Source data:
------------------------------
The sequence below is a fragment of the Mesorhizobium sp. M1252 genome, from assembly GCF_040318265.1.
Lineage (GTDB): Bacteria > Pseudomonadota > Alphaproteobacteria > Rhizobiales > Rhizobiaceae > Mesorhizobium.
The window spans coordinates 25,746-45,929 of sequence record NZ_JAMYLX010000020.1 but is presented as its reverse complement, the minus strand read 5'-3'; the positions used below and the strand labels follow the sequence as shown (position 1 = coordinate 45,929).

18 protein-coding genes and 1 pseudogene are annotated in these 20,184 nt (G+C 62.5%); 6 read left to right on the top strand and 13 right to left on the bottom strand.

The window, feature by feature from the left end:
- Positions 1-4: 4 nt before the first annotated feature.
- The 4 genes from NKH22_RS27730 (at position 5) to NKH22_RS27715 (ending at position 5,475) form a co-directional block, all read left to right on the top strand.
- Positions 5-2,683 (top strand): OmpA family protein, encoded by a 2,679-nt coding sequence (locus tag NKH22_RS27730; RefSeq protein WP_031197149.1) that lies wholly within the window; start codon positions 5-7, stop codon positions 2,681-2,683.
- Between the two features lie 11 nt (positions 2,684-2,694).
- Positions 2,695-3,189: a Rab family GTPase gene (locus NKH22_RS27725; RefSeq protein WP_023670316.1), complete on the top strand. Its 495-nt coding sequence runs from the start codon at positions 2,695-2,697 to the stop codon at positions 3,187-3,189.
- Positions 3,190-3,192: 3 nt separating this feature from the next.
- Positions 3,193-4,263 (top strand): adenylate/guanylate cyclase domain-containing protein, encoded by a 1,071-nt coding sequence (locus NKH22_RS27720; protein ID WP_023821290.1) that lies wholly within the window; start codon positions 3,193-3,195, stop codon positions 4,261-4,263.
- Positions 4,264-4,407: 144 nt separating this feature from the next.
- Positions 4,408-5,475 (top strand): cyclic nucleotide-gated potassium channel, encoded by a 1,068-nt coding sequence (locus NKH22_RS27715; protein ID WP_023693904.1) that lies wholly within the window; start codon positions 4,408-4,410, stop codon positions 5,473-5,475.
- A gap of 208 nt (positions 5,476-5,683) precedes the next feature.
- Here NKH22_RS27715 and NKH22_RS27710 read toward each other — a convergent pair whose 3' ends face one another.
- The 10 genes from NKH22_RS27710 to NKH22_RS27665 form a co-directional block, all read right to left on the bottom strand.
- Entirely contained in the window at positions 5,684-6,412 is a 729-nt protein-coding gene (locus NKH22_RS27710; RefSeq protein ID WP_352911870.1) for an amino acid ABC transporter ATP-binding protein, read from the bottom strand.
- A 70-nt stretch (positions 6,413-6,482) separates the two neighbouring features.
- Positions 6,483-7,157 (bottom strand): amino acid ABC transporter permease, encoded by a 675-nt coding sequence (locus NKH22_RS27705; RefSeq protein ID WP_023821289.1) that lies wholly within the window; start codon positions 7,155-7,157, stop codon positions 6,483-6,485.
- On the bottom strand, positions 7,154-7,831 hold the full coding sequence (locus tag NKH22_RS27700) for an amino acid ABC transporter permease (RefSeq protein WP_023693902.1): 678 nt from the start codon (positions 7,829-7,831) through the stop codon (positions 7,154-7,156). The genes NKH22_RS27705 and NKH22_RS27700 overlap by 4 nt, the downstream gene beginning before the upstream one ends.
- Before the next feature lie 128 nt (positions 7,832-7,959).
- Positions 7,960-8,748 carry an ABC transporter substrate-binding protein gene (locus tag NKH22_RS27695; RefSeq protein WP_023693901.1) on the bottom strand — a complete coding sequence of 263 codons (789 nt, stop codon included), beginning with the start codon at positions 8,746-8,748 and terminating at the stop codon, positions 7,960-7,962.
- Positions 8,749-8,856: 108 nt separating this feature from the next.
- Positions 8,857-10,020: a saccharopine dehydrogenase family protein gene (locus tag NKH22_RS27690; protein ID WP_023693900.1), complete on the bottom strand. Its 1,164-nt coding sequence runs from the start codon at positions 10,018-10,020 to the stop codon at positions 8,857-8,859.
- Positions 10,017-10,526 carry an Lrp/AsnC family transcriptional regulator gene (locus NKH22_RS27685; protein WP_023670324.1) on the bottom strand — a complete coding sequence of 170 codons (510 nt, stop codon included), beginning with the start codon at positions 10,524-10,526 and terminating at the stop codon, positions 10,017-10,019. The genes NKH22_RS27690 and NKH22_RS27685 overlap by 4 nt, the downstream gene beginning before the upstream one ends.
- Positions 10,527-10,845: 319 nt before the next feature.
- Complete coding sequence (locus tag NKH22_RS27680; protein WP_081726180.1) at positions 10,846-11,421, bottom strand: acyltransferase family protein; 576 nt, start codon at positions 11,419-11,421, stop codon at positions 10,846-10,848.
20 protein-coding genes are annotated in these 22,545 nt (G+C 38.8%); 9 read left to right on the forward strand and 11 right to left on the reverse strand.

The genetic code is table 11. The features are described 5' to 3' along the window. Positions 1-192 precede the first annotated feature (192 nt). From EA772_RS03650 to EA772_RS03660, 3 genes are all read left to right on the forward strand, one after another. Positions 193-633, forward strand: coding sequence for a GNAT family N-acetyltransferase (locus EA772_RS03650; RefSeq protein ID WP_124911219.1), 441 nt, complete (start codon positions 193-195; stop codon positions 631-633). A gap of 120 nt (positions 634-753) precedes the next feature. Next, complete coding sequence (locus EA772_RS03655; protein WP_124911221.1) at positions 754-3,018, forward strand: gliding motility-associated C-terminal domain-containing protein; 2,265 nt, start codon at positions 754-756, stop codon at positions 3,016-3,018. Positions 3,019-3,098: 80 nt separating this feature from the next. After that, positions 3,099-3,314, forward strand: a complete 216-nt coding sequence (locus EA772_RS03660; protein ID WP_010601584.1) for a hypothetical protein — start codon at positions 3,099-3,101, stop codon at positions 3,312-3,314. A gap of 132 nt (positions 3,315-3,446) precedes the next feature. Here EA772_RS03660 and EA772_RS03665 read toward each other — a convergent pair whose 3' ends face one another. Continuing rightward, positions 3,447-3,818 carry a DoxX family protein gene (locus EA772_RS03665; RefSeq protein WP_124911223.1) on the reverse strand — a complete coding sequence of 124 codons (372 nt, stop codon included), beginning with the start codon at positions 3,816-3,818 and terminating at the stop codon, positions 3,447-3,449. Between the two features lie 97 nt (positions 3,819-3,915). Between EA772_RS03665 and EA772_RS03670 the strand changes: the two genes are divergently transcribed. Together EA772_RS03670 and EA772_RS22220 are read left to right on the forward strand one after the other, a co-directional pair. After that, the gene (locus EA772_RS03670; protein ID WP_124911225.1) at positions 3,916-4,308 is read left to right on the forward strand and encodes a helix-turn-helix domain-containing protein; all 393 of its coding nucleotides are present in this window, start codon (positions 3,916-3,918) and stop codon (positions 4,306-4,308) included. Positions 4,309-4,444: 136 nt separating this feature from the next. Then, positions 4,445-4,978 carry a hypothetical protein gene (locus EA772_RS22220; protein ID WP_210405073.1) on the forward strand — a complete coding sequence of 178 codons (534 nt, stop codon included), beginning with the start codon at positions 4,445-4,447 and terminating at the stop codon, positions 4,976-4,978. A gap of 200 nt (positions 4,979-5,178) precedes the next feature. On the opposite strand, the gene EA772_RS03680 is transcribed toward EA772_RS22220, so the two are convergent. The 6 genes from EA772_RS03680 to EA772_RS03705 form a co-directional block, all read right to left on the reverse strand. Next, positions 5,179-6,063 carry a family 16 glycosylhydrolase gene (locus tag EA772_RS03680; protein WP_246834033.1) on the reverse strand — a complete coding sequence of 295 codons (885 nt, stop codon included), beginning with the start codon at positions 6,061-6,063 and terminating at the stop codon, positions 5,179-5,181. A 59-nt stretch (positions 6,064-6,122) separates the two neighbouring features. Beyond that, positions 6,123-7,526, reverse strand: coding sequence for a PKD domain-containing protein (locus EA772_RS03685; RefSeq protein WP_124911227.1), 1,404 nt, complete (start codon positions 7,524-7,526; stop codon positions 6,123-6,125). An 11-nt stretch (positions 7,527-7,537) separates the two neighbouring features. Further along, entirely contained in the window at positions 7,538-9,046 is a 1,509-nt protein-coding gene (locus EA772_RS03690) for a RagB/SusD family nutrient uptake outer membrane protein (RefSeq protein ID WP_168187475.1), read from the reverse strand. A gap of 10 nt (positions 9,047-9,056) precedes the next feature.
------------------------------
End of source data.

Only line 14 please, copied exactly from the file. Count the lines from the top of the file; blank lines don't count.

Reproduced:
- Positions 4,408-5,475 (top strand): cyclic nucleotide-gated potassium channel, encoded by a 1,068-nt coding sequence (locus NKH22_RS27715; protein ID WP_023693904.1) that lies wholly within the window; start codon positions 4,408-4,410, stop codon positions 5,473-5,475.